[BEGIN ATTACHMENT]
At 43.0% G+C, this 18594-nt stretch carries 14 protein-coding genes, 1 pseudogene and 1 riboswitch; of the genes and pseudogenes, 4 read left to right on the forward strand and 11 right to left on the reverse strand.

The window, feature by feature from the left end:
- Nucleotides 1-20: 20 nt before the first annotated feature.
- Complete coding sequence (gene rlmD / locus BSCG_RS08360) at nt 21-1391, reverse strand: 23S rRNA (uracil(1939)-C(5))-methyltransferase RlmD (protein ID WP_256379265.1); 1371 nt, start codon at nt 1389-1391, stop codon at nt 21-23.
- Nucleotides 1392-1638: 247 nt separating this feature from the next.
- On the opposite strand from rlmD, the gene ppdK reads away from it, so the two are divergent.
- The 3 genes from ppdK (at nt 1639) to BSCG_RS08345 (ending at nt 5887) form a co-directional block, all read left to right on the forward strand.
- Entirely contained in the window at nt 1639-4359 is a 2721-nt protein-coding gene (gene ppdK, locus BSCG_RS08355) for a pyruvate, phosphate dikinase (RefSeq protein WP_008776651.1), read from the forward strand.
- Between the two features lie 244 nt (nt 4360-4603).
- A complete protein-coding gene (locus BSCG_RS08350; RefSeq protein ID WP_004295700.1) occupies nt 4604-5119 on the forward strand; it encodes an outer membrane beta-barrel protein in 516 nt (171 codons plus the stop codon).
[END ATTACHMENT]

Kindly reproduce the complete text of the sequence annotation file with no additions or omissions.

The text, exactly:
At 43.0% G+C, this 18594-nt stretch carries 14 protein-coding genes, 1 pseudogene and 1 riboswitch; of the genes and pseudogenes, 4 read left to right on the forward strand and 11 right to left on the reverse strand.

The window, feature by feature from the left end:
- Nucleotides 1-20: 20 nt before the first annotated feature.
- Complete coding sequence (gene rlmD / locus BSCG_RS08360) at nt 21-1391, reverse strand: 23S rRNA (uracil(1939)-C(5))-methyltransferase RlmD (protein ID WP_256379265.1); 1371 nt, start codon at nt 1389-1391, stop codon at nt 21-23.
- Nucleotides 1392-1638: 247 nt separating this feature from the next.
- On the opposite strand from rlmD, the gene ppdK reads away from it, so the two are divergent.
- The 3 genes from ppdK (at nt 1639) to BSCG_RS08345 (ending at nt 5887) form a co-directional block, all read left to right on the forward strand.
- Entirely contained in the window at nt 1639-4359 is a 2721-nt protein-coding gene (gene ppdK, locus BSCG_RS08355) for a pyruvate, phosphate dikinase (RefSeq protein WP_008776651.1), read from the forward strand.
- Between the two features lie 244 nt (nt 4360-4603).
- A complete protein-coding gene (locus BSCG_RS08350; RefSeq protein ID WP_004295700.1) occupies nt 4604-5119 on the forward strand; it encodes an outer membrane beta-barrel protein in 516 nt (171 codons plus the stop codon).